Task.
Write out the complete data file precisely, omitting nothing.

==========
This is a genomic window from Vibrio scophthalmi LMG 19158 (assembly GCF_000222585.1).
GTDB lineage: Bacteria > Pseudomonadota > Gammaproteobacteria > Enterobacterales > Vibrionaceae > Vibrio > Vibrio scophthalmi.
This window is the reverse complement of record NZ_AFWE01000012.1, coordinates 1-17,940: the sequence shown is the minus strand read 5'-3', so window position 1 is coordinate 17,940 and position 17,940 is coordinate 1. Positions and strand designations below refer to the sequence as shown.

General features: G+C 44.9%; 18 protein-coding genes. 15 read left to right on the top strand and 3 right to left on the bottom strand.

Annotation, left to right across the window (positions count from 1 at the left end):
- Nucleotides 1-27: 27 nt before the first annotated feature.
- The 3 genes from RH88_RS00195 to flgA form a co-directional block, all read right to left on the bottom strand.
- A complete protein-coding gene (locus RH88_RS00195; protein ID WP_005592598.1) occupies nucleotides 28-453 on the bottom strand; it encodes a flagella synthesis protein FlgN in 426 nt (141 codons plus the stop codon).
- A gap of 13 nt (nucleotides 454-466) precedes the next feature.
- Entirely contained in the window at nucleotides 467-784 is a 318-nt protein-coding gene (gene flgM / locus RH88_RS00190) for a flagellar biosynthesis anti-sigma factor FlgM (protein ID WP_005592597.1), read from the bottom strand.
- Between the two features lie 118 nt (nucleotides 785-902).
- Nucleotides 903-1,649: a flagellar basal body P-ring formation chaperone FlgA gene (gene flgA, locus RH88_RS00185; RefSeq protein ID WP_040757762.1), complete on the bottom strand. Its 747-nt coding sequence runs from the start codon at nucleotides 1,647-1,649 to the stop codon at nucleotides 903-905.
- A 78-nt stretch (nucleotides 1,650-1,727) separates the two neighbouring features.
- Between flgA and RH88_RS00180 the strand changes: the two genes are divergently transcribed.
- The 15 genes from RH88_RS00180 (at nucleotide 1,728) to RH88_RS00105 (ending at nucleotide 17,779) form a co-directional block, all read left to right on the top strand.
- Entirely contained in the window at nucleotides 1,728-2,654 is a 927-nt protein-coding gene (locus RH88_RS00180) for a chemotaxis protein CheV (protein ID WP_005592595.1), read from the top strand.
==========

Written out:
This is a genomic window from Vibrio scophthalmi LMG 19158 (assembly GCF_000222585.1).
GTDB lineage: Bacteria > Pseudomonadota > Gammaproteobacteria > Enterobacterales > Vibrionaceae > Vibrio > Vibrio scophthalmi.
This window is the reverse complement of record NZ_AFWE01000012.1, coordinates 1-17,940: the sequence shown is the minus strand read 5'-3', so window position 1 is coordinate 17,940 and position 17,940 is coordinate 1. Positions and strand designations below refer to the sequence as shown.

General features: G+C 44.9%; 18 protein-coding genes. 15 read left to right on the top strand and 3 right to left on the bottom strand.

Annotation, left to right across the window (positions count from 1 at the left end):
- Nucleotides 1-27: 27 nt before the first annotated feature.
- The 3 genes from RH88_RS00195 to flgA form a co-directional block, all read right to left on the bottom strand.
- A complete protein-coding gene (locus RH88_RS00195; protein ID WP_005592598.1) occupies nucleotides 28-453 on the bottom strand; it encodes a flagella synthesis protein FlgN in 426 nt (141 codons plus the stop codon).
- A gap of 13 nt (nucleotides 454-466) precedes the next feature.
- Entirely contained in the window at nucleotides 467-784 is a 318-nt protein-coding gene (gene flgM / locus RH88_RS00190) for a flagellar biosynthesis anti-sigma factor FlgM (protein ID WP_005592597.1), read from the bottom strand.
- Between the two features lie 118 nt (nucleotides 785-902).
- Nucleotides 903-1,649: a flagellar basal body P-ring formation chaperone FlgA gene (gene flgA, locus RH88_RS00185; RefSeq protein ID WP_040757762.1), complete on the bottom strand. Its 747-nt coding sequence runs from the start codon at nucleotides 1,647-1,649 to the stop codon at nucleotides 903-905.
- A 78-nt stretch (nucleotides 1,650-1,727) separates the two neighbouring features.
- Between flgA and RH88_RS00180 the strand changes: the two genes are divergently transcribed.
- The 15 genes from RH88_RS00180 (at nucleotide 1,728) to RH88_RS00105 (ending at nucleotide 17,779) form a co-directional block, all read left to right on the top strand.
- Entirely contained in the window at nucleotides 1,728-2,654 is a 927-nt protein-coding gene (locus RH88_RS00180) for a chemotaxis protein CheV (protein ID WP_005592595.1), read from the top strand.